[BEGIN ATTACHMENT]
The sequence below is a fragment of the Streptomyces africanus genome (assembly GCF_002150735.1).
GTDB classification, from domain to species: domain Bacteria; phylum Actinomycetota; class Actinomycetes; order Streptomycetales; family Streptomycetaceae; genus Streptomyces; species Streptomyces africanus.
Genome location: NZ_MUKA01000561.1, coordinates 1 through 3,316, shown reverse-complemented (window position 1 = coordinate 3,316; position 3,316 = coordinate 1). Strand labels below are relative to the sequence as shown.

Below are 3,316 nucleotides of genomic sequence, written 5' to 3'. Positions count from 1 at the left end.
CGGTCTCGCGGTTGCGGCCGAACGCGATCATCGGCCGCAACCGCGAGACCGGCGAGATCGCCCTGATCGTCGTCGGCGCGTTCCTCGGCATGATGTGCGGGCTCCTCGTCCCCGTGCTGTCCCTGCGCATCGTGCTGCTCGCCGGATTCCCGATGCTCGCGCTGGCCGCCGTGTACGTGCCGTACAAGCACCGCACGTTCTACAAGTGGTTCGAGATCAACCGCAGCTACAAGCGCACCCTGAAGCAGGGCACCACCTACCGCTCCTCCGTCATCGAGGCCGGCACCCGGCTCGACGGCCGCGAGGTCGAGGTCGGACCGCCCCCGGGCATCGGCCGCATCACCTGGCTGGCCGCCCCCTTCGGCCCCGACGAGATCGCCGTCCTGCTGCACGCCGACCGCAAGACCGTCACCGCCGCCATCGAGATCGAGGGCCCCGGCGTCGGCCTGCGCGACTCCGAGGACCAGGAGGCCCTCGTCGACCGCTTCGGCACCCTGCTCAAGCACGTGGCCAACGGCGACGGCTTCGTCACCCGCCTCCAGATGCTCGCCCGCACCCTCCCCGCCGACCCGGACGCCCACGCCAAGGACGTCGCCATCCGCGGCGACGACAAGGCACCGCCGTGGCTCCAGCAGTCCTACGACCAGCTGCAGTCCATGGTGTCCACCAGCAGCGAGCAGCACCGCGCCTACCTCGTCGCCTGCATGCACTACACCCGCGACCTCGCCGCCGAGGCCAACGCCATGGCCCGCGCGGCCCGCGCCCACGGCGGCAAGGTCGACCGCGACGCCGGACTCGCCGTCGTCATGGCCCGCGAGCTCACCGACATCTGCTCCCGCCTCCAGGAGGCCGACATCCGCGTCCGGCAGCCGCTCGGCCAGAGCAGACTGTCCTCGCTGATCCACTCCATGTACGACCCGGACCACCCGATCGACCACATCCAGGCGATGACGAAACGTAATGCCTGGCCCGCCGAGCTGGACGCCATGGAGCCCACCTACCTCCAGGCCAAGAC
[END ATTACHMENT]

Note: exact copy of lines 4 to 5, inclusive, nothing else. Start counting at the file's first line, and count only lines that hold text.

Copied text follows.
Below are 3,316 nucleotides of genomic sequence, written 5' to 3'. Positions count from 1 at the left end.
CGGTCTCGCGGTTGCGGCCGAACGCGATCATCGGCCGCAACCGCGAGACCGGCGAGATCGCCCTGATCGTCGTCGGCGCGTTCCTCGGCATGATGTGCGGGCTCCTCGTCCCCGTGCTGTCCCTGCGCATCGTGCTGCTCGCCGGATTCCCGATGCTCGCGCTGGCCGCCGTGTACGTGCCGTACAAGCACCGCACGTTCTACAAGTGGTTCGAGATCAACCGCAGCTACAAGCGCACCCTGAAGCAGGGCACCACCTACCGCTCCTCCGTCATCGAGGCCGGCACCCGGCTCGACGGCCGCGAGGTCGAGGTCGGACCGCCCCCGGGCATCGGCCGCATCACCTGGCTGGCCGCCCCCTTCGGCCCCGACGAGATCGCCGTCCTGCTGCACGCCGACCGCAAGACCGTCACCGCCGCCATCGAGATCGAGGGCCCCGGCGTCGGCCTGCGCGACTCCGAGGACCAGGAGGCCCTCGTCGACCGCTTCGGCACCCTGCTCAAGCACGTGGCCAACGGCGACGGCTTCGTCACCCGCCTCCAGATGCTCGCCCGCACCCTCCCCGCCGACCCGGACGCCCACGCCAAGGACGTCGCCATCCGCGGCGACGACAAGGCACCGCCGTGGCTCCAGCAGTCCTACGACCAGCTGCAGTCCATGGTGTCCACCAGCAGCGAGCAGCACCGCGCCTACCTCGTCGCCTGCATGCACTACACCCGCGACCTCGCCGCCGAGGCCAACGCCATGGCCCGCGCGGCCCGCGCCCACGGCGGCAAGGTCGACCGCGACGCCGGACTCGCCGTCGTCATGGCCCGCGAGCTCACCGACATCTGCTCCCGCCTCCAGGAGGCCGACATCCGCGTCCGGCAGCCGCTCGGCCAGAGCAGACTGTCCTCGCTGATCCACTCCATGTACGACCCGGACCACCCGATCGACCACATCCAGGCGATGACGAAACGTAATGCCTGGCCCGCCGAGCTGGACGCCATGGAGCCCACCTACCTCCAGGCCAAGAC